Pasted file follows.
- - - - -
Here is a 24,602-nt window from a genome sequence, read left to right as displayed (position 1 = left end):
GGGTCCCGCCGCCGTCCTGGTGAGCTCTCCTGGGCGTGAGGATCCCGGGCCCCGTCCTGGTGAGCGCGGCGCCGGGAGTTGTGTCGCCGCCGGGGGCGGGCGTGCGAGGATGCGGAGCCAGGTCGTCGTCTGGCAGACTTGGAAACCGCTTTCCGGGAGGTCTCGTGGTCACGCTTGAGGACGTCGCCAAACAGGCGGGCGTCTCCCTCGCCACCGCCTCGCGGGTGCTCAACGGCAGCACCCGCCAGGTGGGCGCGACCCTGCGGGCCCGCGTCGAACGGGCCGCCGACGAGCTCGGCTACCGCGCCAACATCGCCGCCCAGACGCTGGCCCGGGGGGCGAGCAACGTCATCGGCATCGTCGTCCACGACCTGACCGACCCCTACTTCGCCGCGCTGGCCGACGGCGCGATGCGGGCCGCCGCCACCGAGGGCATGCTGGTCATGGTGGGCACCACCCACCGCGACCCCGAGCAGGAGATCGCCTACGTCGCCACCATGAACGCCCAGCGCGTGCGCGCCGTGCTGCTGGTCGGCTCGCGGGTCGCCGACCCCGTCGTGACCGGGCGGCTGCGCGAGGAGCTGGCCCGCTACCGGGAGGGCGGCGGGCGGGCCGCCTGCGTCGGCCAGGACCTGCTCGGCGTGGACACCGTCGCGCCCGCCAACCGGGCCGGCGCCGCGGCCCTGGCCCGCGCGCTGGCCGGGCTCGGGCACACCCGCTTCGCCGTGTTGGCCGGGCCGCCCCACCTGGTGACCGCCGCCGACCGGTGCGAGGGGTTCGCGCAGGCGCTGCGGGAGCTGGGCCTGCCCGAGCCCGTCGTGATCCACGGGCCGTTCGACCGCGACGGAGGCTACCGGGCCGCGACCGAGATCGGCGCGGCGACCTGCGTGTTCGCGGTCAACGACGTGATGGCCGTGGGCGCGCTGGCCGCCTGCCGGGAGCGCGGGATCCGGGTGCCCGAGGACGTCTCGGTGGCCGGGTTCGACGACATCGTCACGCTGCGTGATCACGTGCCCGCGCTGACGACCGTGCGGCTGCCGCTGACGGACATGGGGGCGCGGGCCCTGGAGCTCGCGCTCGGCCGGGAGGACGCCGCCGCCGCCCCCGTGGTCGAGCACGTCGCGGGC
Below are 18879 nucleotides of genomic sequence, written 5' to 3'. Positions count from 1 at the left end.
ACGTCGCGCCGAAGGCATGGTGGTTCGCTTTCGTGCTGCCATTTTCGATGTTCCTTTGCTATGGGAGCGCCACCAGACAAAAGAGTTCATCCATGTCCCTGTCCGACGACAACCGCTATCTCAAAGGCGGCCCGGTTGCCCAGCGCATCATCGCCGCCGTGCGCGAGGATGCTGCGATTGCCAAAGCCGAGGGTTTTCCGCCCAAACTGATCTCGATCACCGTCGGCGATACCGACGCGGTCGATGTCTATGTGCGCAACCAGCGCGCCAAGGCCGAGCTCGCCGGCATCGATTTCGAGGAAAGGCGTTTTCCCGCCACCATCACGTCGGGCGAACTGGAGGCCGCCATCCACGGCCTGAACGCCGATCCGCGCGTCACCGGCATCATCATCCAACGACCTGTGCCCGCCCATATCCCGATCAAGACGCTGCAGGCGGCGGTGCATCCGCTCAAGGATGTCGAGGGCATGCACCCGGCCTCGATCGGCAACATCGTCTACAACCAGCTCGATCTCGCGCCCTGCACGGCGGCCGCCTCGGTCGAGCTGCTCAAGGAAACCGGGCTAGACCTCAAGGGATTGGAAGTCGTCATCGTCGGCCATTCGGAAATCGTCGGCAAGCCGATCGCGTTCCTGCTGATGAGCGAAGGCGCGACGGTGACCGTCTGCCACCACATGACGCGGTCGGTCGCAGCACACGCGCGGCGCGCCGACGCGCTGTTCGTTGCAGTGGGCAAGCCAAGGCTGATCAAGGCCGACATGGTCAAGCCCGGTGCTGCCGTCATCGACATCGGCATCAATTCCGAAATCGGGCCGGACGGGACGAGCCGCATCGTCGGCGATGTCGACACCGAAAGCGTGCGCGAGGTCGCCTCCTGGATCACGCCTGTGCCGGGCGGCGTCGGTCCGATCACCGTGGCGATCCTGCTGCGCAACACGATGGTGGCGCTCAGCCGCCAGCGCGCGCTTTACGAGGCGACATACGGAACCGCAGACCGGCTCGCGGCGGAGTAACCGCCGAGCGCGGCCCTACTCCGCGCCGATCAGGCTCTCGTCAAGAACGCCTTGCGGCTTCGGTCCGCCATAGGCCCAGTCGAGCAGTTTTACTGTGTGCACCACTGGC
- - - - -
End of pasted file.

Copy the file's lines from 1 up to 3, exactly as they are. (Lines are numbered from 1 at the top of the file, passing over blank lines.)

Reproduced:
Here is a 24,602-nt window from a genome sequence, read left to right as displayed (position 1 = left end):
GGGTCCCGCCGCCGTCCTGGTGAGCTCTCCTGGGCGTGAGGATCCCGGGCCCCGTCCTGGTGAGCGCGGCGCCGGGAGTTGTGTCGCCGCCGGGGGCGGGCGTGCGAGGATGCGGAGCCAGGTCGTCGTCTGGCAGACTTGGAAACCGCTTTCCGGGAGGTCTCGTGGTCACGCTTGAGGACGTCGCCAAACAGGCGGGCGTCTCCCTCGCCACCGCCTCGCGGGTGCTCAACGGCAGCACCCGCCAGGTGGGCGCGACCCTGCGGGCCCGCGTCGAACGGGCCGCCGACGAGCTCGGCTACCGCGCCAACATCGCCGCCCAGACGCTGGCCCGGGGGGCGAGCAACGTCATCGGCATCGTCGTCCACGACCTGACCGACCCCTACTTCGCCGCGCTGGCCGACGGCGCGATGCGGGCCGCCGCCACCGAGGGCATGCTGGTCATGGTGGGCACCACCCACCGCGACCCCGAGCAGGAGATCGCCTACGTCGCCACCATGAACGCCCAGCGCGTGCGCGCCGTGCTGCTGGTCGGCTCGCGGGTCGCCGACCCCGTCGTGACCGGGCGGCTGCGCGAGGAGCTGGCCCGCTACCGGGAGGGCGGCGGGCGGGCCGCCTGCGTCGGCCAGGACCTGCTCGGCGTGGACACCGTCGCGCCCGCCAACCGGGCCGGCGCCGCGGCCCTGGCCCGCGCGCTGGCCGGGCTCGGGCACACCCGCTTCGCCGTGTTGGCCGGGCCGCCCCACCTGGTGACCGCCGCCGACCGGTGCGAGGGGTTCGCGCAGGCGCTGCGGGAGCTGGGCCTGCCCGAGCCCGTCGTGATCCACGGGCCGTTCGACCGCGACGGAGGCTACCGGGCCGCGACCGAGATCGGCGCGGCGACCTGCGTGTTCGCGGTCAACGACGTGATGGCCGTGGGCGCGCTGGCCGCCTGCCGGGAGCGCGGGATCCGGGTGCCCGAGGACGTCTCGGTGGCCGGGTTCGACGACATCGTCACGCTGCGTGATCACGTGCCCGCGCTGACGACCGTGCGGCTGCCGCTGACGGACATGGGGGCGCGGGCCCTGGAGCTCGCGCTCGGCCGGGAGGACGCCGCCGCCGCCCCCGTGGTCGAGCACGTCGCGGGC
Below are 18879 nucleotides of genomic sequence, written 5' to 3'. Positions count from 1 at the left end.